The situation was somewhat annoying but in retrospect it seems a bit hilarious. There were four of us from as many countries, all judges at the Kish International Film Festival giving our individual judgments on the awards to feature films from different Asian countries, encountering linguistic difficulties in communicating our views and defending them.
While the Mumbai-based Bijaya Jena, a state prize winning filmmaker-cum-actor, and yours truly could communicate with each other in English and a language which is Urdu to me and Hindi to her (Mahatma Gandhi would have called it Hindustani), the other two judges, one an accomplished film director from Kish and the other a film critic from Azerbaijan, had to seek the help of interpreters. Bijaya and I conveyed our views to the fellow judges in English but not without the help of two interpreters. One of them, who spoke in Persian, was reasonably fluent, but his colleague was particularly week. He fumbled for words, particularly when translating from Azerbaijani (also called Azeri) to English and I had the nagging fear that he may not be communicating the ideas correctly, not deliberately, of course. The session which shouldn’t have lasted for more than half an hour, since our views were not divergent, prolonged for two hours. We parted with warm handshakes and exchanges of broad smiles, but that was the most we could convey without the help of interpreters.
Every time I have to wait for a flight at the departure lounges outside Pakistan, I look for someone who can speak English. Thus an American or a Brit or someone from the subcontinent would be my first choice. Once travelling on the Rajdhani Express from Delhi to Mumbai, I was in a compartment with an elderly Muslim from Kerala and a Hindu couple from North India with two daughters.
The Keralite was a pleasant gentleman and generous with his smiles but we could not communicate with each other. On the other hand, the Punjabi gentleman and his wife from the UP were ones with whom I had long conversations. When the husband used a Punjabi word in his conversation, the wife said “Dekhye hamari shadi ko dus saal hogaye hain lekin ye Hindi mein Punjabi mila dete hain.” (Look, we have been married for ten years but he still adds Punjabi words to Hindi). A bell rang in my mind and I recalled a similar ‘complain’ voiced by an Urdu-speaking Pakistani about his wife, whose mother tongue happened to be Punjabi. Both cases could best be described as sheer banter. There wasn’t anything serious about the ‘accusations’.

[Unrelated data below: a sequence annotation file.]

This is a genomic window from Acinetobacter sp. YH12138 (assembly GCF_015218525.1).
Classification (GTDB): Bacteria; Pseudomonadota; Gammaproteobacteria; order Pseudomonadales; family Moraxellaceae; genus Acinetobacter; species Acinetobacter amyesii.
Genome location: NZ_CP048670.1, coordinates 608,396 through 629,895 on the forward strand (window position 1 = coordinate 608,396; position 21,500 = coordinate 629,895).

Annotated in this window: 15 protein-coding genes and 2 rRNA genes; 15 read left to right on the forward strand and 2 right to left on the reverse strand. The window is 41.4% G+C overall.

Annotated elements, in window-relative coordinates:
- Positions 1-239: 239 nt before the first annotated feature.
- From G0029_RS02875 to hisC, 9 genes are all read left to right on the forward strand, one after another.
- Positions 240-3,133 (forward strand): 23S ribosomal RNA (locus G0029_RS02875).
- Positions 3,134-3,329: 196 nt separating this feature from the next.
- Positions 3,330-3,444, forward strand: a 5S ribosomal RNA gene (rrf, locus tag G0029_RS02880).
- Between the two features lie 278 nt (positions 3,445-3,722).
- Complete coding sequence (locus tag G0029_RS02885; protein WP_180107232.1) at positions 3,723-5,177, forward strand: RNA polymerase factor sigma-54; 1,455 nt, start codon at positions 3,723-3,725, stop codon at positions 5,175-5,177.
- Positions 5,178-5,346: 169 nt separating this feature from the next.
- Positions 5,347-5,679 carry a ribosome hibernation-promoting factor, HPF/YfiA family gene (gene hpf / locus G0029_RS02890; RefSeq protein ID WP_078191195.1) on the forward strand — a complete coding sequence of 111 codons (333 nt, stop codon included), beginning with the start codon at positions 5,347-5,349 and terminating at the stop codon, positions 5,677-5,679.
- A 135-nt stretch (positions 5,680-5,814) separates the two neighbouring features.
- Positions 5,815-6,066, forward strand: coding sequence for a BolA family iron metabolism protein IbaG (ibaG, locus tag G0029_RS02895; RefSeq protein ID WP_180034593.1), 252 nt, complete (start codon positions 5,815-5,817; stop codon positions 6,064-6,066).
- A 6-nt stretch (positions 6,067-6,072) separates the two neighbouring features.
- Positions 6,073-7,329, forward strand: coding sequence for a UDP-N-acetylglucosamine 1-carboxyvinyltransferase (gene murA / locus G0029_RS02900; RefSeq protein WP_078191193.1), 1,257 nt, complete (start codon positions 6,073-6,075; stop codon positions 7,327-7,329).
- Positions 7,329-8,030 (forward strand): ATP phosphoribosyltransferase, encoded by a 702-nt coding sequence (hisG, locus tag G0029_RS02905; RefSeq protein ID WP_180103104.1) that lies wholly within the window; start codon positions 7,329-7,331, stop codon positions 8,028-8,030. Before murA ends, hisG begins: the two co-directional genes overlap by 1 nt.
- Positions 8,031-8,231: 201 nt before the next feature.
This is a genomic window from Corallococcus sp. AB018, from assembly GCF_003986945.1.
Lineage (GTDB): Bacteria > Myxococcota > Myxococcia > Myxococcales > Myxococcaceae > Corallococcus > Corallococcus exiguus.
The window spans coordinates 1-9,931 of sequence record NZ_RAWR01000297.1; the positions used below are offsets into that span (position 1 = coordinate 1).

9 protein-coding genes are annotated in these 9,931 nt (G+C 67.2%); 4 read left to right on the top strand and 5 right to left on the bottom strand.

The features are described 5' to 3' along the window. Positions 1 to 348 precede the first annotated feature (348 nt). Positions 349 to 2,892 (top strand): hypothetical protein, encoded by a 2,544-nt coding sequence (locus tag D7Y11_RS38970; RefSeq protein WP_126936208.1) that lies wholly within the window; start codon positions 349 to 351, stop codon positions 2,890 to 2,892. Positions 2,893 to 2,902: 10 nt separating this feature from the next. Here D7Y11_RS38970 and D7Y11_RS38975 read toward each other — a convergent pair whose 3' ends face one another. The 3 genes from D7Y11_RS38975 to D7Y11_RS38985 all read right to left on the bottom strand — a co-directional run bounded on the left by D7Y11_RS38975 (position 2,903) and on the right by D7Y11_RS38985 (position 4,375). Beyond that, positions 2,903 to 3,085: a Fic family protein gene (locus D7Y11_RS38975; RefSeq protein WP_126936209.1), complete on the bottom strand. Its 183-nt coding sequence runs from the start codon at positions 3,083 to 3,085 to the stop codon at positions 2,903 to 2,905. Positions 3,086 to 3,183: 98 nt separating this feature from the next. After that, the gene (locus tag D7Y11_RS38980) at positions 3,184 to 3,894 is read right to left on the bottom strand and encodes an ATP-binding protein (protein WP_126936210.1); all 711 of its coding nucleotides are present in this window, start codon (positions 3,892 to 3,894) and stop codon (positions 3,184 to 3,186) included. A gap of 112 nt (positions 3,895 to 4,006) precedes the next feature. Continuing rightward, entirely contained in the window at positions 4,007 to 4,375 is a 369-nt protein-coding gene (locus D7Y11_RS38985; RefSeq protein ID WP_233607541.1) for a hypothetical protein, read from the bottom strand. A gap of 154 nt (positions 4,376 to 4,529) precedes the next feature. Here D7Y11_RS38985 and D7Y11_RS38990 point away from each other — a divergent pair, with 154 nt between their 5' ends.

Back to my fellow passengers on board the Rajdhani, we had interesting baat cheet on a wide variety of subjects from music to mothers-in-law. They had never visited Pakistan so I had many queries to answer. They enjoyed PTV plays and remembered more titles than I did.
Another point to remember is that languages also reflect the culture of the people who speak those tongues. Example: a common prayer for one’s daughter in the northern part of the subcontinent is “Sada suhagan raho” (May you always have a husband to take care of you), whether the person expressing the wish be a Hindu, Muslim or a Sikh.
Many years ago at the film festival in Penang (Malaysia), two of us from Pakistan, me and Satish Anand, who is into films and television production, were constantly in the company of North Indian delegates, The leader of the Indian delegation was Sunil Dutt, a thorough gentleman. A member of the French delegation who saw us together for four days commented that while our armed forces were exchanging fire on the LoC every day, there we were a picture of camaraderie. “I can’t understand this,” he commented, to which Dutt said, “Nor can we for that matter.” Interestingly enough, while the North Indians bonded with us, their countrymen from the South were seen together in a separate group.
People who think of linguistic affinities being stronger than religious similarities argue that one doesn’t practice one’s religion all the time but one speaks a language all through one’s waking hours.
What do my readers have to say on this issue? As for me, all I have to say is that a person is born into a religion and also into a family which speaks a certain language. That’s where he or she has no choice.
Very rarely does one change one’s religion but very often one learns to speak, and often write, another language. Interestingly enough, a person may be bilingual or a trilingual but when it comes to religion he or she can belong to only one creed.
The writer, who jointly authored the bestselling ‘Tales of Two Cities’ with Kuldip Nayar and more recently compiled and created ‘Mehdi Hasan: The Man and his Music’ writes and lectures on art, literature and culture. He also pens travelogues and humorous pieces.
The views expressed by this blogger and in the following reader comments do not necessarily reflect the views and policies of the Dawn Media Group.